This week, a New York jury found disgraced film producer Harvey Weinstein guilty on multiple charges, in relation to accusations of abuse and assault from more than 80 women, who were victimized by the 67-year-old Hollywood mogul throughout the duration of his career. Despite consistently denying the allegations against him, the amount of evidence and corroborated testimonies in the case has been overwhelming.
Following the guilty verdict on Monday, Weinstein was supposed to be on his way to Rikers Island Prison to await sentencing, but he was unexpectedly diverted to a New York City hospital after complaining of chest pains. Despite his momentary reprieve in the hospital, he still faces up to 25 years in prison for these charges, and is also awaiting another criminal case in Los Angeles, California which could end with the same verdict.
Meanwhile, Dr. Barbera Ziv, a forensic psychologist who testified against Weinstein, and one of the key witnesses in the trial, was hit by a car while walking the across the street and then quickly rushed to the hospital with multiple injuries, likely somewhere near her home or work in the Philadelphia area.
Very little is known about the incident, but Law and Crime reported that she was hospitalized with multiple broken bones, and the story was later confirmed by Inside Edition. Her testimony dispelled some of the victim-blaming defenses that Weinstein and his attorneys were hoping to use in the case, like the criticism that the women waited too long to make the complaints, or that they continued to work for him despite their encounter.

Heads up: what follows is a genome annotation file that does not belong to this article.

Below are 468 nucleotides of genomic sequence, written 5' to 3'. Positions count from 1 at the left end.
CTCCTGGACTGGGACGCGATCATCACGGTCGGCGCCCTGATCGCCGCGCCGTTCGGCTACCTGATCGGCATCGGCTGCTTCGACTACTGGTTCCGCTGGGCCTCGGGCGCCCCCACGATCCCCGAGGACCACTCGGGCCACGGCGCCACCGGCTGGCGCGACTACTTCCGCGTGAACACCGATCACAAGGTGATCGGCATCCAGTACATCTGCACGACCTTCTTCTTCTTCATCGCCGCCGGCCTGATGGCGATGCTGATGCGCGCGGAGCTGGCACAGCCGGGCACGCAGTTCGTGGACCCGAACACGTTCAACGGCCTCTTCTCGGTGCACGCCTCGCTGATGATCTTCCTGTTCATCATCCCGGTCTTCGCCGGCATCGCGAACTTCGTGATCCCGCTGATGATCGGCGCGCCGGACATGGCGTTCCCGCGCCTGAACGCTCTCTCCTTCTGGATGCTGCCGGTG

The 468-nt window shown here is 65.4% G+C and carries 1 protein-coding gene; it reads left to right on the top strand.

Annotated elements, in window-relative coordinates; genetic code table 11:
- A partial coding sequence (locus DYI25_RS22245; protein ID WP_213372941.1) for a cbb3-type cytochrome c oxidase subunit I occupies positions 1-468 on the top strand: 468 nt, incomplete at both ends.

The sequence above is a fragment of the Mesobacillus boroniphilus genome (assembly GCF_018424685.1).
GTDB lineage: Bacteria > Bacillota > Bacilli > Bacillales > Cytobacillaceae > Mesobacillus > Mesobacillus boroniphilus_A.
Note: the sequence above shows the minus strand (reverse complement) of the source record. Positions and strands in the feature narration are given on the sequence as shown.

Dr. Barbara Ziv is a psychiatrist in Flourtown, Pennsylvania and is affiliated with Temple University Hospital. She received her medical degree from Northwestern University Feinberg School of Medicine and has been in practice for more than 20 years. Ziv has been qualified as an expert in more than 200 civil and criminal cases, and has testified for both prosecution and defense teams.
Dr. Barbara Ziv also participated as a witness in the case against Bill Cosby. In both cases, her testimony is said to have been vital in securing the convictions. Some of the major issues that Ziv covered in her testimonies was explaining why victims may delay disclosing a sexual assault, factors that determine whether and how a victim may interact with their attacker after an assault has happened, or why a victim may not show obvious signs of an outward trauma after an assault.
These types of arguments have long been used to justify or defend powerful men who were accused of similar crimes, and have been so prevalent in our society that Ziv has called them the "rape myths."
There is no solid evidence that Ziv's testimony has anything to do with her recent injuries, but the timing is extremely suspicious considering that it happened in the very same week that Weinstein was convicted. Weinstein also has a very bad reputation for ruthlessly intimidating his victims, to the point where some journalists were even afraid to report on the case.